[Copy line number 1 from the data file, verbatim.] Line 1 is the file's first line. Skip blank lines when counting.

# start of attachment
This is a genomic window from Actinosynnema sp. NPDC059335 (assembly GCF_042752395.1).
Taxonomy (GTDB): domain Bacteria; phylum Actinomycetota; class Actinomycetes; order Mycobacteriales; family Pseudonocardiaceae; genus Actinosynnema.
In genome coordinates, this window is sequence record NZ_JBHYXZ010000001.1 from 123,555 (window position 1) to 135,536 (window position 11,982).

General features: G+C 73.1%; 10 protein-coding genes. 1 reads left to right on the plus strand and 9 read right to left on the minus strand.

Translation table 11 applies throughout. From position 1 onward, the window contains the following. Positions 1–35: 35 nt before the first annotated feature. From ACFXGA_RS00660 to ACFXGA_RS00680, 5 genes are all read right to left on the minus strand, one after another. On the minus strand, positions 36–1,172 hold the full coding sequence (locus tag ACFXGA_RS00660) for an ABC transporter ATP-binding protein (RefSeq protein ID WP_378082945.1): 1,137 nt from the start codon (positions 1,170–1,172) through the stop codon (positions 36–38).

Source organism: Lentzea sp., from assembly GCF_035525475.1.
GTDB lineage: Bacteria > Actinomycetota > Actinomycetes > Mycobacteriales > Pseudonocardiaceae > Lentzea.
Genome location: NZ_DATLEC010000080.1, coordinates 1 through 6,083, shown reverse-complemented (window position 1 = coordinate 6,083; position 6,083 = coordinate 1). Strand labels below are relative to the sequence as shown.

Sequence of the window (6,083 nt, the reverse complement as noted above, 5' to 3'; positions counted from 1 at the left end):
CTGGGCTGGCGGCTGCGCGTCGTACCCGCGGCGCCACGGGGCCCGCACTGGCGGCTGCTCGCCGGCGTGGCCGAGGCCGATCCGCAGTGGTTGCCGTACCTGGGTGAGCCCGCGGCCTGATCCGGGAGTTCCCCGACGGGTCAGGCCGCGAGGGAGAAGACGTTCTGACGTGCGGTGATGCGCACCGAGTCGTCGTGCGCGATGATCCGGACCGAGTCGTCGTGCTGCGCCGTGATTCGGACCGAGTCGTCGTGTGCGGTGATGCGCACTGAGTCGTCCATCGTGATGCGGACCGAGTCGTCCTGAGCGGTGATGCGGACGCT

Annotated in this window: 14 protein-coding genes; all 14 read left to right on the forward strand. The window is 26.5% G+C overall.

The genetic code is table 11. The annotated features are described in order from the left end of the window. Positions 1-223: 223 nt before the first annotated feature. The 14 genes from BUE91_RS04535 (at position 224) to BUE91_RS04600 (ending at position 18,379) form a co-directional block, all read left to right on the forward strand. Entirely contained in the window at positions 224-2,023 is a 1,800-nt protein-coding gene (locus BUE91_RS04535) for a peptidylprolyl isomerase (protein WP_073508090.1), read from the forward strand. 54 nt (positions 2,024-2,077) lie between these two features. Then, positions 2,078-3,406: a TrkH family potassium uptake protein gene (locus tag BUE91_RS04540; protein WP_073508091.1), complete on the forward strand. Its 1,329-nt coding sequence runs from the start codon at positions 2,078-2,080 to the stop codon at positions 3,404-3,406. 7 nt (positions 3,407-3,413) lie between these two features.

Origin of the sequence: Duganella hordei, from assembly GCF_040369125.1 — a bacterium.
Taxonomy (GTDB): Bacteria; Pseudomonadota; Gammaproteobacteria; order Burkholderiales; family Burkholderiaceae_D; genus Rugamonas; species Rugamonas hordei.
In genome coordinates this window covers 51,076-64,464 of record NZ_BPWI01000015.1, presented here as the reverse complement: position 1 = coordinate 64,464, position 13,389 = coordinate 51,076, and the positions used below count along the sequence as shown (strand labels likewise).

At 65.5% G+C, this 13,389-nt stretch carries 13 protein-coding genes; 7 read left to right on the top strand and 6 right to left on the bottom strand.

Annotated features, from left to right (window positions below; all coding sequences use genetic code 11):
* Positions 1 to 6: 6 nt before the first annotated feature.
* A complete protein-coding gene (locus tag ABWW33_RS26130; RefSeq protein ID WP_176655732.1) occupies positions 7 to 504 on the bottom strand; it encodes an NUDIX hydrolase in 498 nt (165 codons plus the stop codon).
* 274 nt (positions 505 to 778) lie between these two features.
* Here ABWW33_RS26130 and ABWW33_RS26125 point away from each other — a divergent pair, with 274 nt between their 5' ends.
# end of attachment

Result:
This is a genomic window from Actinosynnema sp. NPDC059335 (assembly GCF_042752395.1).